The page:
The Fruit Is Delicious And Desirable

The Garden of Eden. We know the story well. God creates man. God creates woman from man because man had so much awesomeness that he had a little to spare… a rib. Plus, he needed a companion… errr… someone to bear his children. God puts them in a sacred garden where they are protected from the evil world. Well, not totally because God put the King of Lies in the garden with them, disguised as a talking snake. Evil talking snake beguiles Eve to eat the fruit and disobey God but she was really following God’s plan, therefore obeying Him but Eve was still wrong for it, while being completely right.  It’s a little confusing.  Anyways, Eve gets Adam to eat the fruit. What choice did he have?  Men think with their penis and God commanded Adam to use his.  Damn Eve.  God casts them out of the sacred garden and are left to fend for themselves in the new scary world, where they’ll be tempted to do bad things, even though God allowed Satan to be in The Garden and they are in this predicament because he tempted them to do a bad thing, so how is it any different?  Apparently they were really good survivalists because they populated the earth and are the literal parents of mankind. Yes, that means there was a ton of incest but that’s gross, so we won’t focus on that.  Yay, perfect plan executed by God!  

OK, if you weren’t terribly offended by the introduction, let’s move on from the snark (It’s tough for me to write about that story without plenty of sarcasm) and discuss this idea of The Garden of Eden and how it’s being ironically implemented in religions today; namely Christianity; specifically Mormonism because that’s my background and I don’t want to misspeak about other Christian religions that I don’t have enough experience in.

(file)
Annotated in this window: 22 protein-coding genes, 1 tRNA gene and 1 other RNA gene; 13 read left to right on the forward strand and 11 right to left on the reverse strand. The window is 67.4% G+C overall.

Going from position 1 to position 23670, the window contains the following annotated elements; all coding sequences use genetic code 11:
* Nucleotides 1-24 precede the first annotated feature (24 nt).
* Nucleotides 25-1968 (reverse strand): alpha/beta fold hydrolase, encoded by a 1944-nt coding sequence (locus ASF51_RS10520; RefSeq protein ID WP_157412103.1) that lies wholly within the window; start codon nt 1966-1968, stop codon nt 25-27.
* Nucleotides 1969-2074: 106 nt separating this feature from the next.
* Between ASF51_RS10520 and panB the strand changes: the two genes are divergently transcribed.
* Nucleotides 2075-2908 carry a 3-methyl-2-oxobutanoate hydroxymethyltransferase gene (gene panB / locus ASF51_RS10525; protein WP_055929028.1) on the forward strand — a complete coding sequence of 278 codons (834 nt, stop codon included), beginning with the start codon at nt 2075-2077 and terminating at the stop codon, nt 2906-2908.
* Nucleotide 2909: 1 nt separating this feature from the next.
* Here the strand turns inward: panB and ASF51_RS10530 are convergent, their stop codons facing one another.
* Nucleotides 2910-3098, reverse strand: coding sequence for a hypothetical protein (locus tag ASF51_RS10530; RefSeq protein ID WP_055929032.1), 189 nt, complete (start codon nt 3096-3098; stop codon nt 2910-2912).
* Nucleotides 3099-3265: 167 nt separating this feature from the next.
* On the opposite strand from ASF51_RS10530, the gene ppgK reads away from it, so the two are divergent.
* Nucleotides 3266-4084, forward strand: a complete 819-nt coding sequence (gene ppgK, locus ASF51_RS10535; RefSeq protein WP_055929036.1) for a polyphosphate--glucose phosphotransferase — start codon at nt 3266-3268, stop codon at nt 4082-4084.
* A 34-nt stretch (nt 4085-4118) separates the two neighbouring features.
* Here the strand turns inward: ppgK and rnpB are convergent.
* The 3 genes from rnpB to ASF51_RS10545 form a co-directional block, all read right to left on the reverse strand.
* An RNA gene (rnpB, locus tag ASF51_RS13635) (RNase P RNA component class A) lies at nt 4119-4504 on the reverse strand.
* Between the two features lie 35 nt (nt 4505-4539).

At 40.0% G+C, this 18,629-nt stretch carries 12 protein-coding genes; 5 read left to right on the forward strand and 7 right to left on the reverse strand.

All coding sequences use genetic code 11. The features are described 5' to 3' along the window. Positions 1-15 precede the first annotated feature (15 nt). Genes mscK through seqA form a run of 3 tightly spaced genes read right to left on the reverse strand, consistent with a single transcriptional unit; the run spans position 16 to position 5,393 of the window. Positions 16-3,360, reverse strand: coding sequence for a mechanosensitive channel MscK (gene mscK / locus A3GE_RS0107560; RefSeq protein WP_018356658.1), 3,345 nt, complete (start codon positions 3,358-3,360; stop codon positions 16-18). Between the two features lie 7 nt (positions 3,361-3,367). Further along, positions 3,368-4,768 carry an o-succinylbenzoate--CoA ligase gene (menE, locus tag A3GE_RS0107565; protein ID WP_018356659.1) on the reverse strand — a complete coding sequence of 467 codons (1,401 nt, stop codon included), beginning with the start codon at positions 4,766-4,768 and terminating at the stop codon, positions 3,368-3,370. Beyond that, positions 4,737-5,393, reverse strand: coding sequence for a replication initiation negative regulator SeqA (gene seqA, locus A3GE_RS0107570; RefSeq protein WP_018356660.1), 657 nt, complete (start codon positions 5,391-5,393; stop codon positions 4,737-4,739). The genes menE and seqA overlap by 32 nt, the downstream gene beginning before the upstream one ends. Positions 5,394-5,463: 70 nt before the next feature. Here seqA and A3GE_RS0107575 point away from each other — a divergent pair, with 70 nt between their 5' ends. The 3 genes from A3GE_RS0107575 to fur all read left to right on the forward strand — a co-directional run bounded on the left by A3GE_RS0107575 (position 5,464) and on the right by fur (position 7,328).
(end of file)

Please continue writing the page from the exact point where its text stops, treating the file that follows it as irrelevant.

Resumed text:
God created a place that insulated and protected Adam & Eve but His plan needed them to escape that bubble and experience the outside world by partaking of a fruit that gave them knowledge.  Mormon doctrine expounds on this idea, when Lucifer is convincing Eve to eat the fruit:

“I (Satan) want you (Eve) to eat of the fruit of the Tree of Knowledge of Good and Evil, that your eyes may be opened, for that is the way Father (God) gained his knowledge. You must eat of this fruit so as to comprehend that everything has its opposite: good and evil; virtue and vice; light and darkness; health and sickness; pleasure and pain; and thus your eyes will be opened and you will have — knowledge.”  – Mormon Temple Endowment Ceremony

Though that’s a very black and white worldview, its simplicity has a lot of truth in it.  It’s improved when you dig deep and realize that Knowledge is essential to understanding the world.  Education of events and people outside of our personal experience is what develops empathy and increases knowledge.  God wanted Adam and Eve to obtain this knowledge so they can learn truth.  He didn’t just want them to know only the good, or his plan would have us all living in The Garden, forever happy.  He wanted us to learn, know and experience more.

Why do Religious Leaders warn their members to avoid the “evil world” and attempt to inoculate them from things outside of their particular belief system?  That doesn’t appear to be God’s plan.

Mormon Leaders are particularly guilty of this.  They tell their members to avoid anyone who has left the Mormon Church (an Apostate), so they won’t “lead you astray.”

“Remember: when you see the bitter apostate, you do not see only an absence of light, you see also the presence of darkness. Do not spread disease germs.” Boyd K. Packer, “The Mantle is Far, Far Greater Than the Intellect,” speech given August 1981 at BYU, Brigham Young University Studies, Summer 1981

Growing up Mormon, I was repeatedly counseled to avoid any books or media materials that would make me question my beliefs or run contrary to them – Only consume products that are uplifting and faith affirming.  When studying Mormon history or doctrine, only read church approved books.

One of [J. Reuben Clark’s] “fundamental rules” was “that I never read anything that I know is going to make me mad, unless I have to read it. To this rule I have added another, which is applicable here: I read only as time permits materials which merely support my own views.”     D. Michael Quinn, Elder Statesman: A Biography of J. Reuben Clark – A Mormon Apostle